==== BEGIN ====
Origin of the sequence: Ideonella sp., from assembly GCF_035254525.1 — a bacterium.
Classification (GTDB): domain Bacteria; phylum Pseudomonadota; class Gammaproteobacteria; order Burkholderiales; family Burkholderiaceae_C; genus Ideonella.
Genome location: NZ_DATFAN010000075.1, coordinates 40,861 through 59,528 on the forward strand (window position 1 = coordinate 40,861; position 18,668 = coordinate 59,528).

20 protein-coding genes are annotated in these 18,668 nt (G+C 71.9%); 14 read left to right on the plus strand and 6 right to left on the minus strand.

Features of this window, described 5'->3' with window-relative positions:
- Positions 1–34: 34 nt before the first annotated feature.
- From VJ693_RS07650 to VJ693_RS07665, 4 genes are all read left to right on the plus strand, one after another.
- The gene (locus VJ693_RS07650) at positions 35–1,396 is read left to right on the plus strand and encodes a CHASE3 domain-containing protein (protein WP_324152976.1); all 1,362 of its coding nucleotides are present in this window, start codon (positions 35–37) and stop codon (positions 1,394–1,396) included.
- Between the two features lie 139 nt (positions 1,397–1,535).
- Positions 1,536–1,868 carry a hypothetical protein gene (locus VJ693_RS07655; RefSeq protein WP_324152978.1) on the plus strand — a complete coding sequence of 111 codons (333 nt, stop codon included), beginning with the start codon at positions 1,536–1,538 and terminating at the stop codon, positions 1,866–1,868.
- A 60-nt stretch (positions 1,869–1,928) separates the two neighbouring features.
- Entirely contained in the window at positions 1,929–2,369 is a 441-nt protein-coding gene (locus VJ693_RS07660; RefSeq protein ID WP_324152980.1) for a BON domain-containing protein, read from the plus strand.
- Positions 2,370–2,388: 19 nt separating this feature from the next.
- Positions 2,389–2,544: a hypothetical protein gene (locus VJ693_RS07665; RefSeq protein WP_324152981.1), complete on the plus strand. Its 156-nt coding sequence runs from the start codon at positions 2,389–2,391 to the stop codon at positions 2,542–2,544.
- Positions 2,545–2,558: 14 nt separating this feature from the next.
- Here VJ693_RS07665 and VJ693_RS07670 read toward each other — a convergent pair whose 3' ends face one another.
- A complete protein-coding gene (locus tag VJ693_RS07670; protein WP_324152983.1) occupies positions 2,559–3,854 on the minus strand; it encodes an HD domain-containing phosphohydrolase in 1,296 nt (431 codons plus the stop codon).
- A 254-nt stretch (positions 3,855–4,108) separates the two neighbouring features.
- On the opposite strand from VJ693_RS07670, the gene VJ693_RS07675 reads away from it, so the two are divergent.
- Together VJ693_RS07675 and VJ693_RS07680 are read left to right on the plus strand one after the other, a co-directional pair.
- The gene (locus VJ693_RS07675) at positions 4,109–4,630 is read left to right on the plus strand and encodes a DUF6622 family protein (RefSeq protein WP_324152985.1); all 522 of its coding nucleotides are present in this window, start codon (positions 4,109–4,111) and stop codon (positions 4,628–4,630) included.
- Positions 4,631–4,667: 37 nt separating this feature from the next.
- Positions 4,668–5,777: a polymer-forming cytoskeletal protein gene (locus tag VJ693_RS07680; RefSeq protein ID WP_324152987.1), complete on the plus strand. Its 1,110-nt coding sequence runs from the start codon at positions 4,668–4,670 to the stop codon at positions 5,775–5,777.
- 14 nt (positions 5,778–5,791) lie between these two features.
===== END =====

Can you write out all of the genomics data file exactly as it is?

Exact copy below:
Origin of the sequence: Ideonella sp., from assembly GCF_035254525.1 — a bacterium.
Classification (GTDB): domain Bacteria; phylum Pseudomonadota; class Gammaproteobacteria; order Burkholderiales; family Burkholderiaceae_C; genus Ideonella.
Genome location: NZ_DATFAN010000075.1, coordinates 40,861 through 59,528 on the forward strand (window position 1 = coordinate 40,861; position 18,668 = coordinate 59,528).

20 protein-coding genes are annotated in these 18,668 nt (G+C 71.9%); 14 read left to right on the plus strand and 6 right to left on the minus strand.

Features of this window, described 5'->3' with window-relative positions:
- Positions 1–34: 34 nt before the first annotated feature.
- From VJ693_RS07650 to VJ693_RS07665, 4 genes are all read left to right on the plus strand, one after another.
- The gene (locus VJ693_RS07650) at positions 35–1,396 is read left to right on the plus strand and encodes a CHASE3 domain-containing protein (protein WP_324152976.1); all 1,362 of its coding nucleotides are present in this window, start codon (positions 35–37) and stop codon (positions 1,394–1,396) included.
- Between the two features lie 139 nt (positions 1,397–1,535).
- Positions 1,536–1,868 carry a hypothetical protein gene (locus VJ693_RS07655; RefSeq protein WP_324152978.1) on the plus strand — a complete coding sequence of 111 codons (333 nt, stop codon included), beginning with the start codon at positions 1,536–1,538 and terminating at the stop codon, positions 1,866–1,868.
- A 60-nt stretch (positions 1,869–1,928) separates the two neighbouring features.
- Entirely contained in the window at positions 1,929–2,369 is a 441-nt protein-coding gene (locus VJ693_RS07660; RefSeq protein ID WP_324152980.1) for a BON domain-containing protein, read from the plus strand.
- Positions 2,370–2,388: 19 nt separating this feature from the next.
- Positions 2,389–2,544: a hypothetical protein gene (locus VJ693_RS07665; RefSeq protein WP_324152981.1), complete on the plus strand. Its 156-nt coding sequence runs from the start codon at positions 2,389–2,391 to the stop codon at positions 2,542–2,544.
- Positions 2,545–2,558: 14 nt separating this feature from the next.
- Here VJ693_RS07665 and VJ693_RS07670 read toward each other — a convergent pair whose 3' ends face one another.
- A complete protein-coding gene (locus tag VJ693_RS07670; protein WP_324152983.1) occupies positions 2,559–3,854 on the minus strand; it encodes an HD domain-containing phosphohydrolase in 1,296 nt (431 codons plus the stop codon).
- A 254-nt stretch (positions 3,855–4,108) separates the two neighbouring features.
- On the opposite strand from VJ693_RS07670, the gene VJ693_RS07675 reads away from it, so the two are divergent.
- Together VJ693_RS07675 and VJ693_RS07680 are read left to right on the plus strand one after the other, a co-directional pair.
- The gene (locus VJ693_RS07675) at positions 4,109–4,630 is read left to right on the plus strand and encodes a DUF6622 family protein (RefSeq protein WP_324152985.1); all 522 of its coding nucleotides are present in this window, start codon (positions 4,109–4,111) and stop codon (positions 4,628–4,630) included.
- Positions 4,631–4,667: 37 nt separating this feature from the next.
- Positions 4,668–5,777: a polymer-forming cytoskeletal protein gene (locus tag VJ693_RS07680; RefSeq protein ID WP_324152987.1), complete on the plus strand. Its 1,110-nt coding sequence runs from the start codon at positions 4,668–4,670 to the stop codon at positions 5,775–5,777.
- 14 nt (positions 5,778–5,791) lie between these two features.